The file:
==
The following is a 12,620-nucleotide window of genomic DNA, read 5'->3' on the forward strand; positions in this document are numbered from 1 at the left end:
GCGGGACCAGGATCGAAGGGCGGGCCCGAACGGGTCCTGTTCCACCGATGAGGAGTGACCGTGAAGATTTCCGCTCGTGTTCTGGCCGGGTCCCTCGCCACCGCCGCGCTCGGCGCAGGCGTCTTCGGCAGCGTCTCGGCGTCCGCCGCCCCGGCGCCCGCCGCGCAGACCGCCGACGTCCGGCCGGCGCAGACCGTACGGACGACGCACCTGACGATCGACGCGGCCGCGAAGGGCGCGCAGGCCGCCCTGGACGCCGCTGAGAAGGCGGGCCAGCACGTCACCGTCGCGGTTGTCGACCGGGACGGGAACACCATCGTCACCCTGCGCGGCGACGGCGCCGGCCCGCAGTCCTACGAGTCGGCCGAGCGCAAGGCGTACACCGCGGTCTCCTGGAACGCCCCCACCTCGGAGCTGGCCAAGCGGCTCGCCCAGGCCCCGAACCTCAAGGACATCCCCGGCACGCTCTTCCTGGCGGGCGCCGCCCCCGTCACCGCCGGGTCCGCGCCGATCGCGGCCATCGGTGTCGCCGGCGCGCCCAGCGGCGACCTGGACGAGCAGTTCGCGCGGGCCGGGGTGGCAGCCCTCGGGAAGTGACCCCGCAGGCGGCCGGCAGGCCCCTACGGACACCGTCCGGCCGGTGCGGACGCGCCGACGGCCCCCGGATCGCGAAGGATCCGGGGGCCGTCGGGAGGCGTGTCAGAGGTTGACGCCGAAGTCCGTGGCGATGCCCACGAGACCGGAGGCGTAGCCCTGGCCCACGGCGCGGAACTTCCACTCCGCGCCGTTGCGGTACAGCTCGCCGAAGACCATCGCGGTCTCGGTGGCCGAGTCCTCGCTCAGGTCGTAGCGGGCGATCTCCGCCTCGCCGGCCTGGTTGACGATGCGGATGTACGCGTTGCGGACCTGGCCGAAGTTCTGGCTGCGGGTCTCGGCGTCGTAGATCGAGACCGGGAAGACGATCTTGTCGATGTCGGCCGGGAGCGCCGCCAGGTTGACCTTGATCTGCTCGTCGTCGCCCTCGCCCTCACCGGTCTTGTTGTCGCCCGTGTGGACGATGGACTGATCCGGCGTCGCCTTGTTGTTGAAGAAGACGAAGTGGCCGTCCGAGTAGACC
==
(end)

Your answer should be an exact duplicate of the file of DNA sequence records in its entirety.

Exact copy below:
The following is a 12,620-nucleotide window of genomic DNA, read 5'->3' on the forward strand; positions in this document are numbered from 1 at the left end:
GCGGGACCAGGATCGAAGGGCGGGCCCGAACGGGTCCTGTTCCACCGATGAGGAGTGACCGTGAAGATTTCCGCTCGTGTTCTGGCCGGGTCCCTCGCCACCGCCGCGCTCGGCGCAGGCGTCTTCGGCAGCGTCTCGGCGTCCGCCGCCCCGGCGCCCGCCGCGCAGACCGCCGACGTCCGGCCGGCGCAGACCGTACGGACGACGCACCTGACGATCGACGCGGCCGCGAAGGGCGCGCAGGCCGCCCTGGACGCCGCTGAGAAGGCGGGCCAGCACGTCACCGTCGCGGTTGTCGACCGGGACGGGAACACCATCGTCACCCTGCGCGGCGACGGCGCCGGCCCGCAGTCCTACGAGTCGGCCGAGCGCAAGGCGTACACCGCGGTCTCCTGGAACGCCCCCACCTCGGAGCTGGCCAAGCGGCTCGCCCAGGCCCCGAACCTCAAGGACATCCCCGGCACGCTCTTCCTGGCGGGCGCCGCCCCCGTCACCGCCGGGTCCGCGCCGATCGCGGCCATCGGTGTCGCCGGCGCGCCCAGCGGCGACCTGGACGAGCAGTTCGCGCGGGCCGGGGTGGCAGCCCTCGGGAAGTGACCCCGCAGGCGGCCGGCAGGCCCCTACGGACACCGTCCGGCCGGTGCGGACGCGCCGACGGCCCCCGGATCGCGAAGGATCCGGGGGCCGTCGGGAGGCGTGTCAGAGGTTGACGCCGAAGTCCGTGGCGATGCCCACGAGACCGGAGGCGTAGCCCTGGCCCACGGCGCGGAACTTCCACTCCGCGCCGTTGCGGTACAGCTCGCCGAAGACCATCGCGGTCTCGGTGGCCGAGTCCTCGCTCAGGTCGTAGCGGGCGATCTCCGCCTCGCCGGCCTGGTTGACGATGCGGATGTACGCGTTGCGGACCTGGCCGAAGTTCTGGCTGCGGGTCTCGGCGTCGTAGATCGAGACCGGGAAGACGATCTTGTCGATGTCGGCCGGGAGCGCCGCCAGGTTGACCTTGATCTGCTCGTCGTCGCCCTCGCCCTCACCGGTCTTGTTGTCGCCCGTGTGGACGATGGACTGATCCGGCGTCGCCTTGTTGTTGAAGAAGACGAAGTGGCCGTCCGAGTAGACC